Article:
export class DateLocaleService {
  private readonly customDateFormats = new Map<string, string>([
    ['en-CA', '%B %d, %Y'],
    ['fr-CA', '%d %B %Y'],
    ['es-ES', '%d de %B de %Y'],
    ['de-DE', '%d. %B %Y'],
    ['zh-TW', '%Y %B %d'],

  public async setLocale<T>(locale: string): Promise<T> {
    const localeString = this.convertEnumKeyToLocale(locale);

    return await fetch(`${LOCALE_REPO}${localeString}.json`)
      .then(d => d.json())
      .then(locale => {
        const timeFormatLocale = d3.timeFormatLocale(locale);
        //Use a custom format for Chinese
        const dateFormat = locale === 'zh-TW' 
          ? this.customDateFormats.get(locale)
        return timeFormatLocale.format(dateFormat) as T;

The <T&gt generic tells the TypeScript transpiler that the caller should expect the Promise to contain whatever type it specifies. You can see below that we are expecting a Function to be returned. Specifically, it’s the formatting function for displaying dates in the chosen locale:

private formatDate(locale: string) {
    .then((formatter) => {
      this.formattedDate = formatter(this.testDate);

To help better understand today’s code, there’s a demo on stackblitz. Just select a language from the drop-down and it will be displayed below according to the date format specified in the locale definition’s date attribute.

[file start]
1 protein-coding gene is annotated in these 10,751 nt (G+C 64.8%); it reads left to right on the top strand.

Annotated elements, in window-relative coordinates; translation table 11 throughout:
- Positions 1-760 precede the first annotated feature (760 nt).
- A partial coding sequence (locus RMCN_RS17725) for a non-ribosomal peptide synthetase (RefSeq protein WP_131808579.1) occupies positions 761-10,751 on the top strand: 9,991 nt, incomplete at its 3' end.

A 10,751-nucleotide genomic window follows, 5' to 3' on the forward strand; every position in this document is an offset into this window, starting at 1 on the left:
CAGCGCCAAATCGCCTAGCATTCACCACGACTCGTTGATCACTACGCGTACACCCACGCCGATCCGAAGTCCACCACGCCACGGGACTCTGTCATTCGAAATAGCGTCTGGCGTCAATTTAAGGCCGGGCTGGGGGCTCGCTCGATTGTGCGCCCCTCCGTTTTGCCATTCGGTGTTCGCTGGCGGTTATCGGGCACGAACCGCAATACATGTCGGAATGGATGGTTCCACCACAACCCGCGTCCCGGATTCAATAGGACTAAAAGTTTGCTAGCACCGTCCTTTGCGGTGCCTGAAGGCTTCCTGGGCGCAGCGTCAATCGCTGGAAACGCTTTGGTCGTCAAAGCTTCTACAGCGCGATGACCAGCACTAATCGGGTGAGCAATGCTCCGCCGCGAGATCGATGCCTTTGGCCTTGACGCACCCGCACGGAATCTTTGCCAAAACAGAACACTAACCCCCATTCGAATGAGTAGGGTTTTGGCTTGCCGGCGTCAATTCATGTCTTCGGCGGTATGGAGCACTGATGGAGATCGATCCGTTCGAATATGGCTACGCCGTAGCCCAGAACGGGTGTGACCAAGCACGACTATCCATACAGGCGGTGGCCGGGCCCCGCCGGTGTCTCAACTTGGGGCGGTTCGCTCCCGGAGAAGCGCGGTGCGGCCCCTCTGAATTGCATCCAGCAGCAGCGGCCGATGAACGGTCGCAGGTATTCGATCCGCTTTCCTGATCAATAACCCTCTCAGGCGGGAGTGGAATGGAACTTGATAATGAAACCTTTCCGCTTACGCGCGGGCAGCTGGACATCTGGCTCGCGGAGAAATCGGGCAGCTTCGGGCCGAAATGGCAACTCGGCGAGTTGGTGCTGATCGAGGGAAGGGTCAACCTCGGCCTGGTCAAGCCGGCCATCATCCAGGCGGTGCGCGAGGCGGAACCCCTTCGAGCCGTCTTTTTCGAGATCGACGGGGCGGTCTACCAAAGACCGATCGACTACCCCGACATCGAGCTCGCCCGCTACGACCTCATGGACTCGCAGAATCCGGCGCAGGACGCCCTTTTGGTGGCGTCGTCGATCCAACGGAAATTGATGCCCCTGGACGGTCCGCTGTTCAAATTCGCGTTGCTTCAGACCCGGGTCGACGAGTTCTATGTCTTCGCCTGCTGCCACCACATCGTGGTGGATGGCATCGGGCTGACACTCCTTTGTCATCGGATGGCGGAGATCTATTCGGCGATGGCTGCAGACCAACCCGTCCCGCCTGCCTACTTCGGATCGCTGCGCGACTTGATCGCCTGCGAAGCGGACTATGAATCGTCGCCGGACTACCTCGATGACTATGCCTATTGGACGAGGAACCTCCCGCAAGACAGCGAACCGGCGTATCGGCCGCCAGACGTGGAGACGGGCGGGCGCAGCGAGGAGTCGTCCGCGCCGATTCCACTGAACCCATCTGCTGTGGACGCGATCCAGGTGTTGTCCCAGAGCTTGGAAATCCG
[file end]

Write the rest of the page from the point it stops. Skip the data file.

D3 date format tutorial


Conclusion to D3.js Internalization

Whatever type of temporal data you want to bring to life, rest assured that D3 has got you covered! No need to import additional date parsing and/or formatting libraries like moment.js or Luxon; simply fetch the locale definition file you need from the d3-time-format repository and you’re all set!

Read: Date Validation Using Moment.js

Rob Gravelle
Rob Gravelle
Rob Gravelle resides in Ottawa, Canada, and has been an IT guru for over 20 years. In that time, Rob has built systems for intelligence-related organizations such as Canada Border Services and various commercial businesses. In his spare time, Rob has become an accomplished music artist with several CDs and digital releases to his credit.